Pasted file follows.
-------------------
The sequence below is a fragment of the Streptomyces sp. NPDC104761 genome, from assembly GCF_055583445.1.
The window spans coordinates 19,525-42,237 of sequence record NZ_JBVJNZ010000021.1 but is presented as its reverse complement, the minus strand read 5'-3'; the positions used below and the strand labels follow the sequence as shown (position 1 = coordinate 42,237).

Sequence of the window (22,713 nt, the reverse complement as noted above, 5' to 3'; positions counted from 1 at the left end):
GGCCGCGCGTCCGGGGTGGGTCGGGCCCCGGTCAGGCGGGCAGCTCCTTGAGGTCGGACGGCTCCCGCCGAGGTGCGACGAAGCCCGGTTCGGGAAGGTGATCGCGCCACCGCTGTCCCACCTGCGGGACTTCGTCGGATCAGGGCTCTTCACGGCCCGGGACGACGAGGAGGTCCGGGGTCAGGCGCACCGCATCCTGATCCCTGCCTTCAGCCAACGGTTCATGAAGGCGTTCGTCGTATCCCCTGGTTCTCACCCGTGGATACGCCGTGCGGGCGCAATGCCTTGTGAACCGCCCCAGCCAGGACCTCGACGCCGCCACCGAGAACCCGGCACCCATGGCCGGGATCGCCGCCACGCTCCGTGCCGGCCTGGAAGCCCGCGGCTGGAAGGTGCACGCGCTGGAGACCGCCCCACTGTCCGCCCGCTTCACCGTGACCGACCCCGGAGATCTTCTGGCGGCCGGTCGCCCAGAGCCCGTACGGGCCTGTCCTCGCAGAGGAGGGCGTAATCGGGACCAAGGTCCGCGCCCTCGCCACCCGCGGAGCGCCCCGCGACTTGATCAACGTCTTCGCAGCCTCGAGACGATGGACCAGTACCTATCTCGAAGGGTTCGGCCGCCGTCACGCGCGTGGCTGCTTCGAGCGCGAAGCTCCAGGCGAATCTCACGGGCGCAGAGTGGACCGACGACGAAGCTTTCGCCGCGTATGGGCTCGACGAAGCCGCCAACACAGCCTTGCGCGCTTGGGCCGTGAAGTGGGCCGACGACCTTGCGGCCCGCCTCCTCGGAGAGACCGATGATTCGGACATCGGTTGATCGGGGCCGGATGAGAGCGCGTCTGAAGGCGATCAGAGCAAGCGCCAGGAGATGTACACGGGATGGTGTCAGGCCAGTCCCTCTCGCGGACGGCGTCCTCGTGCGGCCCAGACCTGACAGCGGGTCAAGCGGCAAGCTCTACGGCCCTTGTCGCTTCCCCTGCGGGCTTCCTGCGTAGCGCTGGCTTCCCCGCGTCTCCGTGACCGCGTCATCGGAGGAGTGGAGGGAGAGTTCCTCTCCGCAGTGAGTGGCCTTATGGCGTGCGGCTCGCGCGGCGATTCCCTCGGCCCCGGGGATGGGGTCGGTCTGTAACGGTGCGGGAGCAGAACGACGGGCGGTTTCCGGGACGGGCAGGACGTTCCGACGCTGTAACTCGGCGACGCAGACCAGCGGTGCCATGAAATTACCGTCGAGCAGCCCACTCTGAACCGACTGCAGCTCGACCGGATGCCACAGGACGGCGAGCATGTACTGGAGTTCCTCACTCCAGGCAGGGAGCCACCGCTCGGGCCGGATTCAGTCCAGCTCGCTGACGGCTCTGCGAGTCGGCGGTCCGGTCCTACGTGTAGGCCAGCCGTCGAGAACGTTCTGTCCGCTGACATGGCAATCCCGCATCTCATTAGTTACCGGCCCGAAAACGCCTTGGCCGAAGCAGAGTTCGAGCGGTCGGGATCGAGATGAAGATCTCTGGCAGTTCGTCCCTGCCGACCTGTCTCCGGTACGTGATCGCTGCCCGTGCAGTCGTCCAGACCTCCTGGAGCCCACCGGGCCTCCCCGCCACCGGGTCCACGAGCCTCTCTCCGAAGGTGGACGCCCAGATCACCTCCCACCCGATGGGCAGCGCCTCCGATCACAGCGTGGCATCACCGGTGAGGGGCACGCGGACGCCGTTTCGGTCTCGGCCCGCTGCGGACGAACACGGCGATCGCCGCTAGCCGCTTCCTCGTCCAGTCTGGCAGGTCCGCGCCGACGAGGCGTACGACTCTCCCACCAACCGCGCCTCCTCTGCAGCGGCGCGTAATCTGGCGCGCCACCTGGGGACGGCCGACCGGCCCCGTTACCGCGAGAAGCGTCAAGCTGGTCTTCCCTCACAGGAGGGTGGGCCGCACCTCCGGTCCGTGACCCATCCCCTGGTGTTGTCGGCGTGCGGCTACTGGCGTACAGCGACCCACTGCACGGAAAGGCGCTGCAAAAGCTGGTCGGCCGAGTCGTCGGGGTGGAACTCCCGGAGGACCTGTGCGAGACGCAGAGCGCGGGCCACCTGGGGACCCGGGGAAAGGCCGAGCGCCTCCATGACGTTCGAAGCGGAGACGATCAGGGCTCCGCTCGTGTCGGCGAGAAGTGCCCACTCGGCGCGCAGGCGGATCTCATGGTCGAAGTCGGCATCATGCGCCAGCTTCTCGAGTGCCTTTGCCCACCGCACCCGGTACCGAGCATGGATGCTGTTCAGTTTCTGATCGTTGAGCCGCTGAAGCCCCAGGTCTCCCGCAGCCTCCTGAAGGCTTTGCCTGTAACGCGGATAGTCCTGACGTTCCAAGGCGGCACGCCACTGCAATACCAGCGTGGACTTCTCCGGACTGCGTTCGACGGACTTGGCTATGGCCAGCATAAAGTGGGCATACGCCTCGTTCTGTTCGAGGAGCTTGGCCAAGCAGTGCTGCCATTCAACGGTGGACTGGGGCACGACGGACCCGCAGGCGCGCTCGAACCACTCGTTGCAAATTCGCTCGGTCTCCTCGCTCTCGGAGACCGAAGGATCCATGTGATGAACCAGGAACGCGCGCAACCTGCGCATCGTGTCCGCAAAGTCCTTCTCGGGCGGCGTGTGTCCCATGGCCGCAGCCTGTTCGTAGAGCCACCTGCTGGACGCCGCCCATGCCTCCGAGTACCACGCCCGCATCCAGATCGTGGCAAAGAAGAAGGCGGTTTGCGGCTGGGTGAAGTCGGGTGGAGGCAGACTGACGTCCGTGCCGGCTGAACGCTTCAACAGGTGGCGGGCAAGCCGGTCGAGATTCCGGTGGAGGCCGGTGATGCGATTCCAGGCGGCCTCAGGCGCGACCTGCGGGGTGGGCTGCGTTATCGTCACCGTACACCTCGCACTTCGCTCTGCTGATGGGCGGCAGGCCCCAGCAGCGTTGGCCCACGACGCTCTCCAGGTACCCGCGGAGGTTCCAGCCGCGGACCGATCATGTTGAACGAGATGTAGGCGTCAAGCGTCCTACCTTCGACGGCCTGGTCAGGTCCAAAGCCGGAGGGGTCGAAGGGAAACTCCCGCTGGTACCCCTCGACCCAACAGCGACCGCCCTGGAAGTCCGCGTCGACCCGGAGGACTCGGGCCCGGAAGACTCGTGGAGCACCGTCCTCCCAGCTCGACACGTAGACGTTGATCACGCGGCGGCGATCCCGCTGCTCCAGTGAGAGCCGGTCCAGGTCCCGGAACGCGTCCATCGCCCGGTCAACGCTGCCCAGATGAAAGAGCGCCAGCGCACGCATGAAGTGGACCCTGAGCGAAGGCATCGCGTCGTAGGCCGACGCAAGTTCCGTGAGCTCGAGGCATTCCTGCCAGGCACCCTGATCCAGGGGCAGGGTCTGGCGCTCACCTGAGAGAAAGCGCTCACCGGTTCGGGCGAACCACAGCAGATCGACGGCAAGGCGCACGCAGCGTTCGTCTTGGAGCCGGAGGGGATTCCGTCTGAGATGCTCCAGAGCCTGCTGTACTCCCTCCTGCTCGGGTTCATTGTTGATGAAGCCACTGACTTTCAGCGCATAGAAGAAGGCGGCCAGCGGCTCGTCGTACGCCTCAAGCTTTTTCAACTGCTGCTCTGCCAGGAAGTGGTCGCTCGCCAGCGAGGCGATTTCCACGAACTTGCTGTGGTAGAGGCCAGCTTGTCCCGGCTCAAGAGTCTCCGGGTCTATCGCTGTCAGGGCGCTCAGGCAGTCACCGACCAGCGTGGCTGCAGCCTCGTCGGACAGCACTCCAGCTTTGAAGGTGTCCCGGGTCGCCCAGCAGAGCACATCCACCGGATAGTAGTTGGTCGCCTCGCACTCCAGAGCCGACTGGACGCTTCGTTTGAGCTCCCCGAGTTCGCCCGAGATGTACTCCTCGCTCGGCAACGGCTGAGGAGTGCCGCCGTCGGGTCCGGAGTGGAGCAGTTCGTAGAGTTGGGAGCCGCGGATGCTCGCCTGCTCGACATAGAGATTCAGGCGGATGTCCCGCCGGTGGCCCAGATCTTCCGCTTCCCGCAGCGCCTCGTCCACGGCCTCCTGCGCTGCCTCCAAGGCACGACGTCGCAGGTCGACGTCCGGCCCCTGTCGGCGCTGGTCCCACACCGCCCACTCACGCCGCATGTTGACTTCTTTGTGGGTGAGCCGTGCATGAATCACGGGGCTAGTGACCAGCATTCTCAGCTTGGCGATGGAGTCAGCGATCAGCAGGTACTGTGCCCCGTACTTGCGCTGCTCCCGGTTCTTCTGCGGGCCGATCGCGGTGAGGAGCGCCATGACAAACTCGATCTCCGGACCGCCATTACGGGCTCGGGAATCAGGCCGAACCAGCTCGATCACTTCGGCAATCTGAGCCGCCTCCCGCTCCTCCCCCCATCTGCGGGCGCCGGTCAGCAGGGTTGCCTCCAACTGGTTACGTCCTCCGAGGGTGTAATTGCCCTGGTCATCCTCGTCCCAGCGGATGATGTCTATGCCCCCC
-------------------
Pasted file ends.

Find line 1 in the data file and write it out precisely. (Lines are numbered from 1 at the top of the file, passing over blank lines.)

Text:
The sequence below is a fragment of the Streptomyces sp. NPDC104761 genome, from assembly GCF_055583445.1.